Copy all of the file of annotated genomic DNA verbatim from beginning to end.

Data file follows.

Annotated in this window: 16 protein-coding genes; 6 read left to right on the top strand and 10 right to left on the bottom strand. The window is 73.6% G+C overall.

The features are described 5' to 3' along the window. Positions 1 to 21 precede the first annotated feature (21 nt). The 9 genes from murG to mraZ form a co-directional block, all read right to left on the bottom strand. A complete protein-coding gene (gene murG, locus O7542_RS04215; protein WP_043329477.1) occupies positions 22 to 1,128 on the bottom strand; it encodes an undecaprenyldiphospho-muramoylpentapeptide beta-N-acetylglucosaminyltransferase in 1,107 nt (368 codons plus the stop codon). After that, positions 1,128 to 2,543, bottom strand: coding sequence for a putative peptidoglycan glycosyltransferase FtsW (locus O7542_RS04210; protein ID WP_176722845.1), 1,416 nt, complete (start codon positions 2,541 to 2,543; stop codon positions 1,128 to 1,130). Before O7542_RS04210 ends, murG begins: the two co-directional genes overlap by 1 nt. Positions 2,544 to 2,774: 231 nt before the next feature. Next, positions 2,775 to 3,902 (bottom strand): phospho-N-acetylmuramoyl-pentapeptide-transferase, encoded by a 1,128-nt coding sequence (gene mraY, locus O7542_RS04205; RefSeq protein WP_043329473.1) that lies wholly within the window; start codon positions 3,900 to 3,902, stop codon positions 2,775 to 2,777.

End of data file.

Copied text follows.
Annotated in this window: 16 protein-coding genes; 6 read left to right on the top strand and 10 right to left on the bottom strand. The window is 73.6% G+C overall.

The features are described 5' to 3' along the window. Positions 1 to 21 precede the first annotated feature (21 nt). The 9 genes from murG to mraZ form a co-directional block, all read right to left on the bottom strand. A complete protein-coding gene (gene murG, locus O7542_RS04215; protein WP_043329477.1) occupies positions 22 to 1,128 on the bottom strand; it encodes an undecaprenyldiphospho-muramoylpentapeptide beta-N-acetylglucosaminyltransferase in 1,107 nt (368 codons plus the stop codon). After that, positions 1,128 to 2,543, bottom strand: coding sequence for a putative peptidoglycan glycosyltransferase FtsW (locus O7542_RS04210; protein ID WP_176722845.1), 1,416 nt, complete (start codon positions 2,541 to 2,543; stop codon positions 1,128 to 1,130). Before O7542_RS04210 ends, murG begins: the two co-directional genes overlap by 1 nt. Positions 2,544 to 2,774: 231 nt before the next feature. Next, positions 2,775 to 3,902 (bottom strand): phospho-N-acetylmuramoyl-pentapeptide-transferase, encoded by a 1,128-nt coding sequence (gene mraY, locus O7542_RS04205; RefSeq protein WP_043329473.1) that lies wholly within the window; start codon positions 3,900 to 3,902, stop codon positions 2,775 to 2,777.